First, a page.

Management of chronic pain. Part II.

Barkin RL, Lubenow TR, Bruehl S, Husfeldt B, Ivankovich O, Barkin SJ
Dis Mon. 1996 42 (8): 457-507

PMID: 8757198 · DOI:10.1016/s0011-5029(96)90013-9

Chronic pain is associated with substantial psychosocial and economic stress coupled with functional loss and various levels of vocational dysfunction. The role of a pain center is to focus on chronic pain in a multidisciplinary, comprehensive manner, providing the patient with the most effective opportunity to manage his or her chronic disease syndrome. This article focuses on methods to manage many types of chronic pain and describes a broad range of pharmacologic and non-pharmacologic interventions and options available to the patient. Part I of this two-part monograph described pharmacotherapeutic interventions and regional nerve blocks. Part II focuses on psychologic assessment and treatment and physical therapy. A multimodal management strategy offers patients the greatest improvement potential for specific chronic pain syndromes. Cognitive and behavioral therapies and physical therapies are described. This combination of therapies may provide patients with the skills and knowledge needed to increase their sense of control over pain. The integration of appropriate pharmacotherapeutic regimens, neural blockades, physical therapy, and psychologic techniques maximizes the patient's effectiveness in dealing with chronic pain. Three case studies are presented in Part II.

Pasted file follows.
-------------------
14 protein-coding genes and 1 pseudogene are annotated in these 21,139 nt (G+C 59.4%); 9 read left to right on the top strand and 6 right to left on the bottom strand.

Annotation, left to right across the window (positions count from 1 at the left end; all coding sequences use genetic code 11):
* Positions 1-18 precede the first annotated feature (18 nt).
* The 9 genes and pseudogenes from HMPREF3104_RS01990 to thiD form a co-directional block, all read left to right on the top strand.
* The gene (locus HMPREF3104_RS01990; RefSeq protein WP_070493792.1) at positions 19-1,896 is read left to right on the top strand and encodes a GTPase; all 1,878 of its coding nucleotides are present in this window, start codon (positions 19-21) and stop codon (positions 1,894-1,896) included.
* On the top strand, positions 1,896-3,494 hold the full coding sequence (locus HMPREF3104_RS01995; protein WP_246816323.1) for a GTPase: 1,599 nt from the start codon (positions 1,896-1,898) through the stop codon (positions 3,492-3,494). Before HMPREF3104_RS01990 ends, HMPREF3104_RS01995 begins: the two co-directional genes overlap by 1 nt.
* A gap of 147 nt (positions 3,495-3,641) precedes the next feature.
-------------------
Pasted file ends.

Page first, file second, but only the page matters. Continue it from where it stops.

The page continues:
MeSH Terms (17)

Adaptation, Psychological Adult Behavior Biofeedback, Psychology Chronic Disease Cognition Cognitive Behavioral Therapy Family Female Humans Learning Middle Aged Pain Pain Management Physical Therapy Modalities Stress, Physiological Stress, Psychological

Connections (1)

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